Hi! I’ve seen a couple of english-speakers use the term “person” and then use the pronoun “she” to refer to the aforementionned person even though it seems to be intended as gender neutral, I’m just wondering if you know where this usage comes from? I always…
“I’d like you to remember the last time you found it difficult to give an explicit “no” to somebody in a non-sexual context. Maybe they asked you to do them a favour, or to join them for a drink. Did you speak up and say, outright, “No?” Did you apologise for your “no?” Did you qualify it and say, “Oh, I’m sorry, I can’t make it today?” If you gave an outright “no,” what privileged positions do you occupy in society, and how does your answer differ from the answers of people occupying more marginalised positions? This form of refusal was analysed in 1999 by Kitzinger and Frith (K&F) in Just Say No? The Use of Conversation Analysis in Developing a Feminist Perspective on Sexual Refusal. Despite the seeming ambiguity in question/refusal acts like, “We were wondering if you wanted to come over Saturday for dinner,” “Well, uhh, it’d be great but we promised Carol already,” they are widely understood by the participants as straightforward refusals. K&F conclude by saying that, “For men to claim [in a sexual context] that they do not ‘understand’ such refusals to be refusals (because, for example, they do not include the word ‘no’) is to lay claim to an astounding and implausible ignorance of normative conversational patterns.””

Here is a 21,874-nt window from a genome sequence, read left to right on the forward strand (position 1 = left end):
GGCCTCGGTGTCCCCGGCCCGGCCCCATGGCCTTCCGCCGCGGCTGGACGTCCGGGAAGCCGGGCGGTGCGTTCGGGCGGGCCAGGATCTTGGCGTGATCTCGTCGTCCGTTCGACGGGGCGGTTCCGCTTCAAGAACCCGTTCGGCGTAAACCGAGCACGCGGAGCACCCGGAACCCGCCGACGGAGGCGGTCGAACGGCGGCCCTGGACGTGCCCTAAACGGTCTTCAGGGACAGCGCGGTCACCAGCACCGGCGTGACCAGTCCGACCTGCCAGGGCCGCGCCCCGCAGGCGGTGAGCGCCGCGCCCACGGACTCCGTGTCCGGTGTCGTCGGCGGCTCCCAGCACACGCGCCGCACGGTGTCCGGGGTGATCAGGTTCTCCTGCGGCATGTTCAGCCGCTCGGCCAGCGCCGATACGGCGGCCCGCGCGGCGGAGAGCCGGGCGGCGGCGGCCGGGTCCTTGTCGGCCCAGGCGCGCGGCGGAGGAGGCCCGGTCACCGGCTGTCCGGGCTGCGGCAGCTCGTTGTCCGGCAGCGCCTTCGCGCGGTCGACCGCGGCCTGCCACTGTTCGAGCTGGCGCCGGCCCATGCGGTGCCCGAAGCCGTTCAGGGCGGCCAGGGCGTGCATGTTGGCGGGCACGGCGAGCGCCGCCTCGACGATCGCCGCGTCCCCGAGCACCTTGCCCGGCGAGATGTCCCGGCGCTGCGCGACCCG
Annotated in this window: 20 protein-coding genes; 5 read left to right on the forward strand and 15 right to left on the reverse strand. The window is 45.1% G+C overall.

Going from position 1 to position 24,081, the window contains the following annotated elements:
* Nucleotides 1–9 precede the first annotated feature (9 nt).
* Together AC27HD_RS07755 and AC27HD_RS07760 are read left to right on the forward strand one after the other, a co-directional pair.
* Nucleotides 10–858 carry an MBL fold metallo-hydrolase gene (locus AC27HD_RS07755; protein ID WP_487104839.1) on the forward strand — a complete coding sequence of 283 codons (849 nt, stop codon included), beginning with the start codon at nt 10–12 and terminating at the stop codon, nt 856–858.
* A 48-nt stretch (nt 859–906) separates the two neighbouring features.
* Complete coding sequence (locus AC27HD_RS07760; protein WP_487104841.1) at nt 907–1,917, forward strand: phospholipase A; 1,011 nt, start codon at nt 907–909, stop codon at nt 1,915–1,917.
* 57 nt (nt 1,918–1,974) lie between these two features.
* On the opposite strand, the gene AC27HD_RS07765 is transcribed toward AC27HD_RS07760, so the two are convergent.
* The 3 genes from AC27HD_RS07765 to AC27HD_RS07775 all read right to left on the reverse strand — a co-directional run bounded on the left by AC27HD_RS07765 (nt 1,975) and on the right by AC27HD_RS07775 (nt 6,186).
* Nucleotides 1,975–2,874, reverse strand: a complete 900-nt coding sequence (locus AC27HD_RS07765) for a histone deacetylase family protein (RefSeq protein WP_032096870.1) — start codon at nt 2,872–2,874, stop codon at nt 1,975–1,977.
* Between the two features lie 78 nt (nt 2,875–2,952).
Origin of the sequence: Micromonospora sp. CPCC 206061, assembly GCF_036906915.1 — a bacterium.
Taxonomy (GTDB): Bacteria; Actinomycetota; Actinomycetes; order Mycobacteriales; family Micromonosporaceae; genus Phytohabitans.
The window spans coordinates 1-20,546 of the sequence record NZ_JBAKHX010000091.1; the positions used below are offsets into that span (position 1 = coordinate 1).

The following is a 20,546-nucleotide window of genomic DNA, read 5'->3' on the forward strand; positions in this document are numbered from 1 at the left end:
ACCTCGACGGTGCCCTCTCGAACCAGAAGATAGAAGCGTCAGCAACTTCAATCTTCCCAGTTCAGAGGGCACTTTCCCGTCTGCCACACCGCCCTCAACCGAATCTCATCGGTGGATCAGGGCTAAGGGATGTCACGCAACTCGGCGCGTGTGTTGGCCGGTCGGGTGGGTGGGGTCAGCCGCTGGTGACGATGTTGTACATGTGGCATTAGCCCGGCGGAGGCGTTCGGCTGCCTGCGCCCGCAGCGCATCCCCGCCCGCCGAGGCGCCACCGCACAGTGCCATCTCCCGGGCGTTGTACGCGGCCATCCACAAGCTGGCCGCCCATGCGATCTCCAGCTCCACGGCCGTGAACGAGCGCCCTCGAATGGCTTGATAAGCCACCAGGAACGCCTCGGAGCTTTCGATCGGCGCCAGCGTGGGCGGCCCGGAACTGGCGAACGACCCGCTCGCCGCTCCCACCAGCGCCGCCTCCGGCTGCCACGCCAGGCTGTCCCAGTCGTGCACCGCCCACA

This is a really interesting application of conversation analysis, an approach to interpersonal interaction, which is used across linguistics, sociology, anthropology, speech-communication and psychology.
The study in its entirety is quite interesting, if you can get past the paywall. Some fairly long excerpts from it below about what acceptance and rejection look like in conversation, because it was too interesting to cut.